work together in the organization. An outcome example could be the
development of a community service concept, such as the "adoption" of an
elementary or middle school by the county agency to provide mentors,
"career day" speakers, help with rehabilitation of the facility or other
ideas to help improve staff morale and contribute to the community at the
The retreat can also be an opportunity for employees at all levels of
the organization to share ideas in small group sessions where elements of
a problem can be broken down to manageable elements and solutions
7. Someone once said "fun is the most important discipline of all."
Take time during the retreat for the staff members to get to know one
another better by sharing a meal and recognizing one another's
accomplishments. Some organizations make available shirts, caps, mugs,
etc., with the county logo which may be purchased by employees and taken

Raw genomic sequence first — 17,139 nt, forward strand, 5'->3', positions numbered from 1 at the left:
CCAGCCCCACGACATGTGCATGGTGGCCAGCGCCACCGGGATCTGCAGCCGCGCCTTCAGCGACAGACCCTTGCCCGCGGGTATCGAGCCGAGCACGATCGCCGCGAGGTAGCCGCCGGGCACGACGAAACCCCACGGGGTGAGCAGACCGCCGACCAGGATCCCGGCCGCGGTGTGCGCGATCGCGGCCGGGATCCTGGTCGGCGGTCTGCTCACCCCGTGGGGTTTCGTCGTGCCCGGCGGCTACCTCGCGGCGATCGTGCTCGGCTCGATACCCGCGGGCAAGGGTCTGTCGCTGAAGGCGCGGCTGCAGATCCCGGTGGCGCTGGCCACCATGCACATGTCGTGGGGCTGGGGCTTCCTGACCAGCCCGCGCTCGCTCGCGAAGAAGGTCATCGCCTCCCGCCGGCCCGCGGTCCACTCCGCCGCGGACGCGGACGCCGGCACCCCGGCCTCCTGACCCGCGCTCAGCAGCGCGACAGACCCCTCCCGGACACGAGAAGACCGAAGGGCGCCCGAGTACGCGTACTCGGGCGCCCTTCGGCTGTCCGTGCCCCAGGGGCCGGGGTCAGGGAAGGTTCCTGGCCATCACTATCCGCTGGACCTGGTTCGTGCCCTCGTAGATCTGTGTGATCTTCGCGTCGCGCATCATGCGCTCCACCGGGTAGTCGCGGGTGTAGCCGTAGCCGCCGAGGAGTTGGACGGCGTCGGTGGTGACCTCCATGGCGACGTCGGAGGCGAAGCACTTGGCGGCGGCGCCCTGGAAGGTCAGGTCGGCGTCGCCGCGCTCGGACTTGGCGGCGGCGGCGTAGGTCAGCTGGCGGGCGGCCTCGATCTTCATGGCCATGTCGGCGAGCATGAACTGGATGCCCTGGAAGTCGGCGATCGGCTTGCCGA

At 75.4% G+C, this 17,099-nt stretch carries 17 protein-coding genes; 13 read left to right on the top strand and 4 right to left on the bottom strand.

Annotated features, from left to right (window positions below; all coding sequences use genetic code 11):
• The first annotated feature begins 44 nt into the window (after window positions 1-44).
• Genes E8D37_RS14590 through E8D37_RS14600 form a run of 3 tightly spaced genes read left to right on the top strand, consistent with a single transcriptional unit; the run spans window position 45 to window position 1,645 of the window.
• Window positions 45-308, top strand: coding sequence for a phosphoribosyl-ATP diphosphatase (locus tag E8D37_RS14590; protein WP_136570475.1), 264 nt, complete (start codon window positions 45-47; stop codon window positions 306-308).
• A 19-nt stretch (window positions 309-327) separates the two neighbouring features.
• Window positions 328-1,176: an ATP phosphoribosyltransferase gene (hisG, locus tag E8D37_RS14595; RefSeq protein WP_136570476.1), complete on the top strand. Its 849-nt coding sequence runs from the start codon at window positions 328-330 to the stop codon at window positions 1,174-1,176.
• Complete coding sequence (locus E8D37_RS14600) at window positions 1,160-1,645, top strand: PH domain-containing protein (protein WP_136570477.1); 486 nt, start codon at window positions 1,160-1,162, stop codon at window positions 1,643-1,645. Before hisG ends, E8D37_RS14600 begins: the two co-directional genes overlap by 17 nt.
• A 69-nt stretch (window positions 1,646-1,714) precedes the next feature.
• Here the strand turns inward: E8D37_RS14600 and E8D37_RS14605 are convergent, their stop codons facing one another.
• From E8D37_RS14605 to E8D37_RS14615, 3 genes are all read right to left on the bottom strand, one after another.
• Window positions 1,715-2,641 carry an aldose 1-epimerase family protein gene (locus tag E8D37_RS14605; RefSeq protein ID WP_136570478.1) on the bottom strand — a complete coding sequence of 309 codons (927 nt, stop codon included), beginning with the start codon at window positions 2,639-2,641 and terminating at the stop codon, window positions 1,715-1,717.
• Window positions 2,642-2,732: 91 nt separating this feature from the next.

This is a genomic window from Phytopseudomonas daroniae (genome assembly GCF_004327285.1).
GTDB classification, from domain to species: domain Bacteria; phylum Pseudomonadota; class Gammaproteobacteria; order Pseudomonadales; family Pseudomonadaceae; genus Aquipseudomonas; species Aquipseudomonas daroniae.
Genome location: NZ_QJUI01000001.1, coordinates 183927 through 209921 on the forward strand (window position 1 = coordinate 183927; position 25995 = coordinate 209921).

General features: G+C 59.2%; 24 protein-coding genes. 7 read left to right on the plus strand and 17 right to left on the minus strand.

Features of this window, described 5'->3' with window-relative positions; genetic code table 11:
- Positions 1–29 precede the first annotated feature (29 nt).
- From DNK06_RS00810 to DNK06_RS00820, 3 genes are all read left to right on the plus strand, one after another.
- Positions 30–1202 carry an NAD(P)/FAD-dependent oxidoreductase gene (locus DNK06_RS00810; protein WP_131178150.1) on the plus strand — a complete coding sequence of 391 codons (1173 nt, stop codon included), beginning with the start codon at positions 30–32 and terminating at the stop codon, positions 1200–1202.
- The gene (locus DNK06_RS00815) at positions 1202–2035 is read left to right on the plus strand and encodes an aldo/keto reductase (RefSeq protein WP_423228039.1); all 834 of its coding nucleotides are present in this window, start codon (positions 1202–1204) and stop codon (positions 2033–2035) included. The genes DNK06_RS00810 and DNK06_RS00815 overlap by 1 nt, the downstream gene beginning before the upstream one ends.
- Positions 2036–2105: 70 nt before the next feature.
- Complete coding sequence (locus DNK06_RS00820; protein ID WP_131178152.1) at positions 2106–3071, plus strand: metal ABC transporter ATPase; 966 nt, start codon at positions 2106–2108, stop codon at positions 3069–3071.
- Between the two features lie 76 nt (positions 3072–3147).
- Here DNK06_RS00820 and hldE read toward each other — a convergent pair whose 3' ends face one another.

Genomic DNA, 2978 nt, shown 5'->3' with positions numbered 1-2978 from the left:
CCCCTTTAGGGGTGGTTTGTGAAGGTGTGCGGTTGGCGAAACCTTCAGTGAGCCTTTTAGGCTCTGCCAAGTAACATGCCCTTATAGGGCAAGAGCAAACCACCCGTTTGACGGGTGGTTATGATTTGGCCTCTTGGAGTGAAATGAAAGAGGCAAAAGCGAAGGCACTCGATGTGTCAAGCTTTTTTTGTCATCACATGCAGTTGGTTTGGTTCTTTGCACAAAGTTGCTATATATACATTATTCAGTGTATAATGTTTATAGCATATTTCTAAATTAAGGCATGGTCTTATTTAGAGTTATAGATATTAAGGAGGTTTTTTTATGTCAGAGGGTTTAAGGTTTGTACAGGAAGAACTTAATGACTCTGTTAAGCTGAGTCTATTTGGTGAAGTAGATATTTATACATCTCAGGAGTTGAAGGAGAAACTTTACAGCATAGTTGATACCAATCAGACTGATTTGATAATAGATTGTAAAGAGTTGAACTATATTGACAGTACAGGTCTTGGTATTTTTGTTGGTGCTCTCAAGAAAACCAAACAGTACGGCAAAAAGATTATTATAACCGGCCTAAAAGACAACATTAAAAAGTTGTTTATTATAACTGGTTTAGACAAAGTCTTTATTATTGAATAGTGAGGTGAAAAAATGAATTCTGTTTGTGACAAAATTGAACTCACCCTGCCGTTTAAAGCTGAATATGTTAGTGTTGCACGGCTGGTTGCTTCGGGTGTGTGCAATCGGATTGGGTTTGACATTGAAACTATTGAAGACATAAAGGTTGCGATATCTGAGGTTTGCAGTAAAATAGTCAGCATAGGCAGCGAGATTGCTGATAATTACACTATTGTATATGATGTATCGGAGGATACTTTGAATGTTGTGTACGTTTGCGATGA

back to the workplace.
A meeting such as a retreat can be a wonderful opportunity to recognize
professional accomplishments, present service awards and announce
A periodic staff retreat for half a day or a full day can be done with
reasonable cost and with significant positive results. That's a great
combination. The more stress employees are under from work pressures, the
more important it is for managers to seek out ways to focus on the future
and on "the view from 40,000 feet" rather than the view from four
Providing such a vantage point for the staff is a very important job
for managers - perhaps the most important component of "leadership."
The HR Doctor